The 'social brain', the network of brain regions involved in understanding other people, includes the medial prefrontal cortex (mPFC) and the posterior superior temporal sulcus (pSTS). These regions are key to the process of mentalizing — that is, the attribution of mental states to oneself and to other people...Recent functional neuroimaging studies have shown that activity in parts of the social brain during social cognitive tasks changes during adolescence... activity in the PFC during face-processing tasks increases from childhood to adolescence and then decreases from adolescence to adulthood. Consistent with this, activity in the mPFC during mentalizing tasks decreases between adolescence and adulthood.
The prefrontal cortex is one of the brain regions that undergo structural development, including synaptic reorganization, during adolescence. Synaptic density, reflected in grey-matter volume in MRI scans, decreases during adolescence...Synaptic reorganization in the PFC might underlie the functional changes that are seen in the social brain during adolescence, as well as the social cognitive changes during this period.
Figure - Regions that are involved in social cognition include the medial prefrontal cortex (mPFC) and the temporoparietal junction (TPJ), which are involved in thinking about mental states, and the posterior superior temporal sulcus (pSTS), which is activated by observing faces and biological motion. Other regions of the social brain on the lateral surface are the inferior frontal gyrus (IFG) and the interparietal sulcus (IPS). Regions on the medial surface that are involved in social cognition include the amygdala, the anterior cingulate cortex (ACC) and the anterior insula (AI).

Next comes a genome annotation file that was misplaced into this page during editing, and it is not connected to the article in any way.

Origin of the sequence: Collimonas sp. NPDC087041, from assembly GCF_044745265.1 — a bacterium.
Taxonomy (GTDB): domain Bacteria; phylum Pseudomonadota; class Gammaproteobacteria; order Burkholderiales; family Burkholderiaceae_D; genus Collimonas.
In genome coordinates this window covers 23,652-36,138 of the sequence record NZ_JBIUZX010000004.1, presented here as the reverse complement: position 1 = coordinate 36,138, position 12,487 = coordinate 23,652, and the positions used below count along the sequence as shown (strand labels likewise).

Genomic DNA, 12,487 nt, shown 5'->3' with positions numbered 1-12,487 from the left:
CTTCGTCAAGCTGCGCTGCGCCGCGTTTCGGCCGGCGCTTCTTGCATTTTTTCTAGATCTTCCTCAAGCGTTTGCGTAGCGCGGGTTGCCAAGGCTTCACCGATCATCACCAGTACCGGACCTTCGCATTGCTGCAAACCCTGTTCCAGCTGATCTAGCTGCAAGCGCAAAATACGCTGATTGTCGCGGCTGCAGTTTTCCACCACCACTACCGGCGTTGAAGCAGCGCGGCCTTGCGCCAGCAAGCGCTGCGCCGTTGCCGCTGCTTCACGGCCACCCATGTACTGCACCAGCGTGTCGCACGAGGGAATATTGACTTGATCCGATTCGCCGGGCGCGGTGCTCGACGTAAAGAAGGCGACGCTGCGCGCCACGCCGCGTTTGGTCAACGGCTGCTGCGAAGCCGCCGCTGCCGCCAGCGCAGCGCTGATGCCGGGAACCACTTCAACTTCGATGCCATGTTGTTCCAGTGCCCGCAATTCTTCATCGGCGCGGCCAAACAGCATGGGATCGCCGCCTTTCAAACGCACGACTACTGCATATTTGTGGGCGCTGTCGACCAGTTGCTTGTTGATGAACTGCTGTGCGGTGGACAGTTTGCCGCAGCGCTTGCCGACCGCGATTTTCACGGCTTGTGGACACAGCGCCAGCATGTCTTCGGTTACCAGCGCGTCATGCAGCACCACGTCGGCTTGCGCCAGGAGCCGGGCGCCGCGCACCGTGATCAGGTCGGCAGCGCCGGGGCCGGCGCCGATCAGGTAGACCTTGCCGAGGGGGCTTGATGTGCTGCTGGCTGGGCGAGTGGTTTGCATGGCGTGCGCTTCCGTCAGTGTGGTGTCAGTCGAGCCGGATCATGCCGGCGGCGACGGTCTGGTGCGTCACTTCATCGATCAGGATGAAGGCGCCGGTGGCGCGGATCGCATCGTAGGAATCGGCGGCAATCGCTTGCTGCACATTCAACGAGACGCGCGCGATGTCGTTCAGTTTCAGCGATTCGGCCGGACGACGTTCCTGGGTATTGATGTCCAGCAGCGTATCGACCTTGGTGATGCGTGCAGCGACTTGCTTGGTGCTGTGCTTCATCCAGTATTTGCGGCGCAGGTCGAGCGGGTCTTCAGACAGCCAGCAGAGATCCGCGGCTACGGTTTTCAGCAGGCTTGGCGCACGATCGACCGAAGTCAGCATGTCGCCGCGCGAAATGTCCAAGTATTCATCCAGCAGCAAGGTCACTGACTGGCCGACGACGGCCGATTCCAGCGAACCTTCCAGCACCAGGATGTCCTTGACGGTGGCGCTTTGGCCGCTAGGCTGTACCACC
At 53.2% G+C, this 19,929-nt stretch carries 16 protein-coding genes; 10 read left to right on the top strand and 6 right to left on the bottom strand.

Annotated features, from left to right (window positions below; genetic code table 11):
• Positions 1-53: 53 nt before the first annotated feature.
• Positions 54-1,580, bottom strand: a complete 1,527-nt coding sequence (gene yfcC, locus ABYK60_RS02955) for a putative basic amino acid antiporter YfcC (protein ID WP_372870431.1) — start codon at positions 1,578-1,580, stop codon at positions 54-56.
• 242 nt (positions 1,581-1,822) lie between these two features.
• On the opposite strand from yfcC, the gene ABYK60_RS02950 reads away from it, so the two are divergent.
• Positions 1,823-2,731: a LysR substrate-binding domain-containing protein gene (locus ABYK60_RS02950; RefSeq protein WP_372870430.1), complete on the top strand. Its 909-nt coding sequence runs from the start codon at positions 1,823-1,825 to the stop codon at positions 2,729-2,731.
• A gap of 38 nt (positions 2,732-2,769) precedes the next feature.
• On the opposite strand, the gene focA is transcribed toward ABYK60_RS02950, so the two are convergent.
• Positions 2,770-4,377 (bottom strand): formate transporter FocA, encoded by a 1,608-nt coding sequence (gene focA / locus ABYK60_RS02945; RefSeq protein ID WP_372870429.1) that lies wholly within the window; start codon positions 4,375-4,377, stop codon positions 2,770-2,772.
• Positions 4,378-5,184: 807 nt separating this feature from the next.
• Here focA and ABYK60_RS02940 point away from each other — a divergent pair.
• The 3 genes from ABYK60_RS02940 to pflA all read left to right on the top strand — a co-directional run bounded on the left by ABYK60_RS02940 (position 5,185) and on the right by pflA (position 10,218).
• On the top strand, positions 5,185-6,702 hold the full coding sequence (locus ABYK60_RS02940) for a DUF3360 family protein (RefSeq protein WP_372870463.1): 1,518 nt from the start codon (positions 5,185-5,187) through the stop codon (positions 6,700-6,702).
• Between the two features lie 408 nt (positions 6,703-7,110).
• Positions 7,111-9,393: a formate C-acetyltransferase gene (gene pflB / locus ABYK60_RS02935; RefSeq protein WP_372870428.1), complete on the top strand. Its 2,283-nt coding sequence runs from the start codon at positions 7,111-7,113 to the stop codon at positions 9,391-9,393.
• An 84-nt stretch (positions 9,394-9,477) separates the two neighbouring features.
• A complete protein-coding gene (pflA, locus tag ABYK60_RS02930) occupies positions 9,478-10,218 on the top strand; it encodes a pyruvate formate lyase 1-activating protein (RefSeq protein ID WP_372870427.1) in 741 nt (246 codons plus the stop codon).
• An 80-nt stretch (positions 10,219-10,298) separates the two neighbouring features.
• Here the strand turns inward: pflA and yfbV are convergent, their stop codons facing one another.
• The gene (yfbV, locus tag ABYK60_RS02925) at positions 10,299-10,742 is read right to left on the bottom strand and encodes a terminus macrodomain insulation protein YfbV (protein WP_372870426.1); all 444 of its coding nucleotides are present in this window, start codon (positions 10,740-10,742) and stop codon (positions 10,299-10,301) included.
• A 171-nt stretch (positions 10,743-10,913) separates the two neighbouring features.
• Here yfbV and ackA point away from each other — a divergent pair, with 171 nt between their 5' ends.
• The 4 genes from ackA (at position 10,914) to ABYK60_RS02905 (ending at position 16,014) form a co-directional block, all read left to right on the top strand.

Friday, April 04, 2008
The social brain in adolescence - a review
In a recent Nature Reviews Neuroscience, Sarah-Jayne Blakemore does a summary of changes in the social brain during adolescence and I put down here the slightly edited capsule summary and one summary figure that offers a review of the relevant brain structures: